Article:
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Under 5% of Europe’s top companies have a female CEO



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Just 4.7% of CEOs at Europe’s top companies were women in 2019, new research has claimed.

That meant just 28 of the continent’s 600 most valuable public companies had hired a female chief executive.

In a report published Wednesday by the EU-backed European Women on Boards (EWOB), researchers analyzed public data from companies listed on Europe’s Stoxx 600 index, which is comprised of the 600 highest-valued public firms in Europe. Businesses from 17 countries were included in the analysis.

The study gave each company an overall score based on four core metrics: the overall share of women in leadership, the share of women on the board, the share of women at executive level, and the share of women on corporate committees.

According to the report, just one in four leadership positions were held by women, while only one third of board members across Stoxx 600 companies were female.

Just 16% of executives at Europe’s top firms were women, the data showed, with just 30 of the firms in the study close to achieving gender-balanced leadership.

Companies from Norway, France and Sweden were the closest to having gender-balanced governance, the study found. Seven of the top 20 companies in EWOB’s index were French, while five were Swedish.

At the other end of the scale were Swiss firms, with half of the 20 lowest-ranked companies hailing from Switzerland. Companies from Luxembourg, Spain and Germany also received low overall scores.

European countries with the most gender diverse leadership

  1. Norway
  2. France
  3. Sweden
  4. U.K.
  5. Finland
  6. Belgium
  7. Italy
  8. Netherlands
  9. Ireland
  10. Denmark
  11. Portugal
  12. Germany
  13. Austria
  14. Spain
  15. Poland
  16. Switzerland
  17. Luxembourg

In terms of individual companies, Swedish real estate firm Castellum received the highest gender diversity score on the Stoxx 600, followed by French companies Kerin and Sodexo.

Top 10 firms in EWOB gender diversity index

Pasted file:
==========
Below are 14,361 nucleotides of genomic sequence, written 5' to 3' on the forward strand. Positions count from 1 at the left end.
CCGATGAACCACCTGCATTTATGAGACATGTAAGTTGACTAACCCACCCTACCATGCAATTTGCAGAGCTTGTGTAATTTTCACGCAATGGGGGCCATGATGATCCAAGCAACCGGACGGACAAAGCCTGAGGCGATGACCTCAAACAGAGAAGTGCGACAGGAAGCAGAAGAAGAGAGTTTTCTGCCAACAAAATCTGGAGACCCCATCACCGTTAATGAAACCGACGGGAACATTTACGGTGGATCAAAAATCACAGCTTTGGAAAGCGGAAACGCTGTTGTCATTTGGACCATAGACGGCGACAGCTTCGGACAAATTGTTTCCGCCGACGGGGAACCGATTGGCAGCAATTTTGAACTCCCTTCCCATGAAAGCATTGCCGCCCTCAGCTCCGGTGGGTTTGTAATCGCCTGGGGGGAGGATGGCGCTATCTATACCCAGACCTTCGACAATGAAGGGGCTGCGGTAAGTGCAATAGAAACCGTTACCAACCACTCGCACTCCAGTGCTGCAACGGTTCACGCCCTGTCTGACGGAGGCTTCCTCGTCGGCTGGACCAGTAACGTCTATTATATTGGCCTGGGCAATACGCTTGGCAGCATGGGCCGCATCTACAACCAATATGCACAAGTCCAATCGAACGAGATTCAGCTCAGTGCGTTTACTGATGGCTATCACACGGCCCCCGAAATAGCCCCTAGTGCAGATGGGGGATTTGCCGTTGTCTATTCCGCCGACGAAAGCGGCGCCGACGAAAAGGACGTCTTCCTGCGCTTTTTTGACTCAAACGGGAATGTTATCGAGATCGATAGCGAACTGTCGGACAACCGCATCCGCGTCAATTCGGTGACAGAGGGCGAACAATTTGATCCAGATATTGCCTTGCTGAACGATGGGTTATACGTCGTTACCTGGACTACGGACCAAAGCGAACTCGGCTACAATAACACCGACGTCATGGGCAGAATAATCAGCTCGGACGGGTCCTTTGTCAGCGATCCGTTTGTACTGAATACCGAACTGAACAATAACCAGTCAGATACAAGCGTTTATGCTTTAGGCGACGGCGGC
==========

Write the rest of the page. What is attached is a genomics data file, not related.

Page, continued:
1. Castellum
  2. Kering
  3. Sodexo
  4. Iliad
  5. Accor
  6. Gecina
  7. EasyJet
  8. DNB
  9. L’Oreal
  10. Suez Environement

Meanwhile, Danish firm Ambu and German companies Nemetschek and United Internet were given the lowest scores on the index.

Bottom 10 firms in EWOB gender diversity index

  1. Ambu
  2. Nemetschek
  3. United Internet
  4. Glanbia
  5. Swiss Life
  6. Kuehne + Nagel
  7. Argenx
  8. Deutsche Wohnen
  9. Sika
  10. Baloise

Companies in the technology, media and financial services sectors were the highest performers in terms of having women in leadership positions, while Europe’s industrial and health care industries had the lowest proportion of female leaders.

Spokespersons for Ambu, Nemetschek and United Internet were not immediately available for comment when contacted by CNBC.

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Australian retailers suffer worst quarter in 20 years, exports shine



Shoppers walk past a retail store in Australia.

Brendon Thorne | Getty Images

Australia’s retailers are facing a consumption drought as the country’s second biggest state locks down to fight the coronavirus and as data showed sales volumes suffered their biggest plunge in two decades in the second quarter.

Retail sales adjusted for inflation slipped 3.4% in the June quarter, Tuesday’s data from the Australian Bureau of Statistics showed, the steepest decline since the introduction of the goods and services tax in 2000. Analysts were expecting a 3.2% fall in the quarter.

The larger-than-expected drop suggests consumer spending will be a drag on gross domestic product growth in the June quarter.

The sales downturn was driven by cafes & restaurants, off 29.1%, and clothing, footwear and personal accessory, down 22%. There were also losses in food retailing.

The slump in volumes contrasts with value-based retail numbers, with June seeing a solid 2.7% jump in monthly sales and May recording a stellar 16.9% rise as shops, restaurants and pubs fully reopened across large parts of Australia.

Economists warned the outlook was clouded by a second wave of coronavirus infections in the state of Victoria, with weekly spending data by the country’s major banks already showing signs of moderation.

Victoria declared a “state of disaster” this week following a relentless surge in coronavirus infections since late June.

In contrast to retailers, Australia’s exporters have been going gangbusters thanks to demand from China for iron ore and other resources, while imports have been hammered by the lockdowns.

Separate data on Tuesday showed the trade surplus swelled to A$8.2 billion in June, taking the total for the second quarter to a whopping A$23.4 billion.

Exports rose 3% in June underpinned in part by sharply rising prices for iron ore and gold, providing a windfall to miners’ earnings and government tax receipts.

Exports to China alone hit an historic high of A$14.6 billion for the month, bringing the rolling 12-month total to A$151 billion.

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